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In my opinion, I hear a drop in quality going from 96K to 48K.K.

When do you think it will be standard to mix a film at 96K or possibly 192K and have it stay at that sample-rate?

What are your guys' thoughts on 48K as opposed to 96K? Am I alone when I say I can hear a difference in quality between 48K and 96K?

Also, when you record dialogue or effects or foley, do you record straight to 48K or do you record at 192 or 96 and then downconvert? And how do you do the downconverting?

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"I hear a drop in quality going from 96K to 48K." In a double-blind test, with absolutely no other difference between the two mixes? –  endolith Jun 22 '10 at 11:17
on a film dub stage with the X Curve? –  user49 Jun 23 '10 at 7:31

8 Answers 8

Actually, I don't feel the need of 96kHz mixes. Something that sometime I really need (and it's already here with digital cinema) is uncompressed audio. More than one time I found the (not so bad, for the time when it was born) Dolby data compression (the ac3 like compression that the DMU do for the MODisk) to be really annoying and changing a lot the sound. But in the end it really depends from the kind of movie; and actually, the real big deal is the sound system of cinema theater: 8 times out of 10, the cinema has wrong level, or outdated ampli and speakers, or wrong sound correction. Just my 2cent

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True true. I guess it's hopeless! =-( –  Utopia Jun 22 '10 at 17:54

96 kHz and 32-bit floating point aren't for the final mix. They're for intermediate processing. In the final mix you can't hear a difference between 48 kHz and 96 kHz (unless you're Batman or the mix was downsampled poorly or the 96 kHz mix contains ultrasound that's distorting in your speaker). Likewise, 20-bit is adequate to represent all of the 120 dB dynamic range you can ever get out of a real system (blame physics).

BUT, when putting a waveform through a lot of processing in a DAW, you want lots of headroom in both frequency and amplitude, to prevent unnecessary computation noise, aliasing, etc. Like photocopying a photocopy, the better the quality of each copy, the less degradation there will be in the final product.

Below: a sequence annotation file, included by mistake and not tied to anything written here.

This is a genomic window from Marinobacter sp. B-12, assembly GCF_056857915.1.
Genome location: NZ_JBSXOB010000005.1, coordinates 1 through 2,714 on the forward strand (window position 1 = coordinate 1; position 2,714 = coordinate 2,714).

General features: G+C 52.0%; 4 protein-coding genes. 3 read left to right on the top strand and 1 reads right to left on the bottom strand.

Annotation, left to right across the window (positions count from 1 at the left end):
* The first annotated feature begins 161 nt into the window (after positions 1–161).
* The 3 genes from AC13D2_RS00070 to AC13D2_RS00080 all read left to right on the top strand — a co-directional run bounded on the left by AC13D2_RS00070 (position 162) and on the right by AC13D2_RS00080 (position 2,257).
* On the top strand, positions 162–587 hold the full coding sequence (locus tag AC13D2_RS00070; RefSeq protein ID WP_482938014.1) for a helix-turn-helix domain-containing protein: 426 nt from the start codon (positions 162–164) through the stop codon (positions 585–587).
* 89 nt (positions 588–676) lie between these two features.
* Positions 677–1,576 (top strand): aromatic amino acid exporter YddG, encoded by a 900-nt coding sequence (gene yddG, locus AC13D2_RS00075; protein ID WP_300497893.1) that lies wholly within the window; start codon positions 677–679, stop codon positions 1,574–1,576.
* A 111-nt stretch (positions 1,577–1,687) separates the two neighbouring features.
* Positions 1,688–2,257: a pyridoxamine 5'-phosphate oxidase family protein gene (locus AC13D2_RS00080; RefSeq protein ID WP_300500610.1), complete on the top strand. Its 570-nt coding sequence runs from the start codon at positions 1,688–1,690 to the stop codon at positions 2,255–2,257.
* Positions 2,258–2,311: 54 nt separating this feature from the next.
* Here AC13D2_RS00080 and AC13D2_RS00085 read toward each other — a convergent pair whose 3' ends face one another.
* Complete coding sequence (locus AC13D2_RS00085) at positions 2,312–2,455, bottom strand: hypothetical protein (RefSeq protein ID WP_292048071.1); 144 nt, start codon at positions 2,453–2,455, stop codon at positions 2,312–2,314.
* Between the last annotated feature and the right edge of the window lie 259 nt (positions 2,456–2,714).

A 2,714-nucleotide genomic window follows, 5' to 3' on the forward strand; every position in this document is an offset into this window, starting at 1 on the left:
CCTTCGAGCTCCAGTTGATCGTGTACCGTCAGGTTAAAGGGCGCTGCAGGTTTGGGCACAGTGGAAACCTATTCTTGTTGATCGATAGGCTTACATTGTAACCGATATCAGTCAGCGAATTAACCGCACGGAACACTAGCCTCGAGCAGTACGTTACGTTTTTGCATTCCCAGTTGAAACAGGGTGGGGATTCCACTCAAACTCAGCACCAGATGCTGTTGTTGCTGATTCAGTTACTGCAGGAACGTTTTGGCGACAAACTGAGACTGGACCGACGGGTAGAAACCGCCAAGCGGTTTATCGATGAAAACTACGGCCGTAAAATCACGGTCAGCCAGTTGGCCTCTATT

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@endolith, well said. –  Jay Jennings Jan 4 '11 at 7:27

Good question, i'd like to A-B some 96k vs 48k myself.

Although from a theoretical point of view, a sample rate of 96kHz means the signal can carry frequencies up to 48kHz (http://en.wikipedia.org/wiki/Nyquist_rate), and we can't really hear above 20kHz (most of us are lucky to hear up to 17kHz!). Whereas a sample rate of 48kHz can, theoretically, carry signal up to 24kHz, which is still beyond our range of hearing. Also, i don't think any widely used speakers are capable of reproducing any frequencies over 20kHz.

As to whether a higher sample rate affects the frequencies we can hear, i can't say. It may be possible, but i think the benefits to a typical audience would be negligible.

On the upside, FX recorded at high sample rates won't lose all their high frequencies when they're pitched down! (as far as i know...)

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That's true. I suppose it is adequate for theater speakers/TV systems... –  Utopia Jun 22 '10 at 17:55
Someone mentioned Nyquist! Awesome. This would probably be the best reason why. Also, after the age of around 30, we significantly lose a lot of our high end frequency reception. So, I don't think I'd appreciate the difference much anyay –  Hubert Campbell Jun 23 '10 at 1:02
Wow. I'm 25 and I take extra special care of my ears. It's an age thing? Really? You just scared me... –  Utopia Jun 23 '10 at 2:34
Yeah, the little hairs that turn vibrations into neural signals get a bit beaten up as we get older. I'm 27 and can hear 17kHz, which is meant to be pretty good. By all means take care of your ears, and i guess take comfort in the fact that as you slowly lose the higher frequencies, your knowledge and critical listening gets better! LIke i say; a 5 year old can hear a lot better than i can, but you don't see any 5 year old mixers... –  Roger Middenway Jun 23 '10 at 4:21
Ya, nothing you can do to prevent the loss in upper frequencies. Every human being will suffer this. There was an article on CNN a few months back about high school students who had their cell phone ring at a very high frequency that their teachers cannot hear. This is the classic example of that high frequency loss. Adults can't hear their students' cell phones ring but, of course, they can. –  Hubert Campbell Jun 24 '10 at 15:09

"I'm a total stickler when it comes to quality."


you must have noticed the X Curve in every screening you have ever been to then?

and if thats such a worry do you also notice the sync difference between the front row and the back row in a theatre?

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@Ryan why do you equate 'poor audio work' with a technical spec? My point is; If you so 'hate' films mixed at 48k where is the evidence in the actual final film soundtracks? Obsessing over hearing the subtle difference between 96k and 48k in your edit room on near field speakers is maybe not the best use of your time & energy... –  user49 Jun 27 '10 at 1:27